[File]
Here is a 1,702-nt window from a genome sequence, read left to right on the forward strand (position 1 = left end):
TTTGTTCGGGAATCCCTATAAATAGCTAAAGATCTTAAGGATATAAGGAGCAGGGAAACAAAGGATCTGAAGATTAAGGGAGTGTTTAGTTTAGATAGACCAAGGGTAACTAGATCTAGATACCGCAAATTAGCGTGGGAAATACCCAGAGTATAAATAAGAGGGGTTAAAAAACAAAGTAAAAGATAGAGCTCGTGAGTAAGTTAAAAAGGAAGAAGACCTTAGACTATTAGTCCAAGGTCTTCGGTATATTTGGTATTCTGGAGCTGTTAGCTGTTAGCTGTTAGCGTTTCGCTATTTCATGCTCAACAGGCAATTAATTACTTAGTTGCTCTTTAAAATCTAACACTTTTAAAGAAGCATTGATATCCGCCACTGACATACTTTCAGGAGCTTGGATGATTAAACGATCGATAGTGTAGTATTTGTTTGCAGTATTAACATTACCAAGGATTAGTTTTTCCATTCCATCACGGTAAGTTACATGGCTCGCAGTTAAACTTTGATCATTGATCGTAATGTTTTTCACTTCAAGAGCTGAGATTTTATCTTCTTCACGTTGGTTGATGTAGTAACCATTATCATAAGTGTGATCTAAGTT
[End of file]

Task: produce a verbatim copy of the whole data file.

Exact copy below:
Here is a 1,702-nt window from a genome sequence, read left to right on the forward strand (position 1 = left end):
TTTGTTCGGGAATCCCTATAAATAGCTAAAGATCTTAAGGATATAAGGAGCAGGGAAACAAAGGATCTGAAGATTAAGGGAGTGTTTAGTTTAGATAGACCAAGGGTAACTAGATCTAGATACCGCAAATTAGCGTGGGAAATACCCAGAGTATAAATAAGAGGGGTTAAAAAACAAAGTAAAAGATAGAGCTCGTGAGTAAGTTAAAAAGGAAGAAGACCTTAGACTATTAGTCCAAGGTCTTCGGTATATTTGGTATTCTGGAGCTGTTAGCTGTTAGCTGTTAGCGTTTCGCTATTTCATGCTCAACAGGCAATTAATTACTTAGTTGCTCTTTAAAATCTAACACTTTTAAAGAAGCATTGATATCCGCCACTGACATACTTTCAGGAGCTTGGATGATTAAACGATCGATAGTGTAGTATTTGTTTGCAGTATTAACATTACCAAGGATTAGTTTTTCCATTCCATCACGGTAAGTTACATGGCTCGCAGTTAAACTTTGATCATTGATCGTAATGTTTTTCACTTCAAGAGCTGAGATTTTATCTTCTTCACGTTGGTTGATGTAGTAACCATTATCATAAGTGTGATCTAAGTT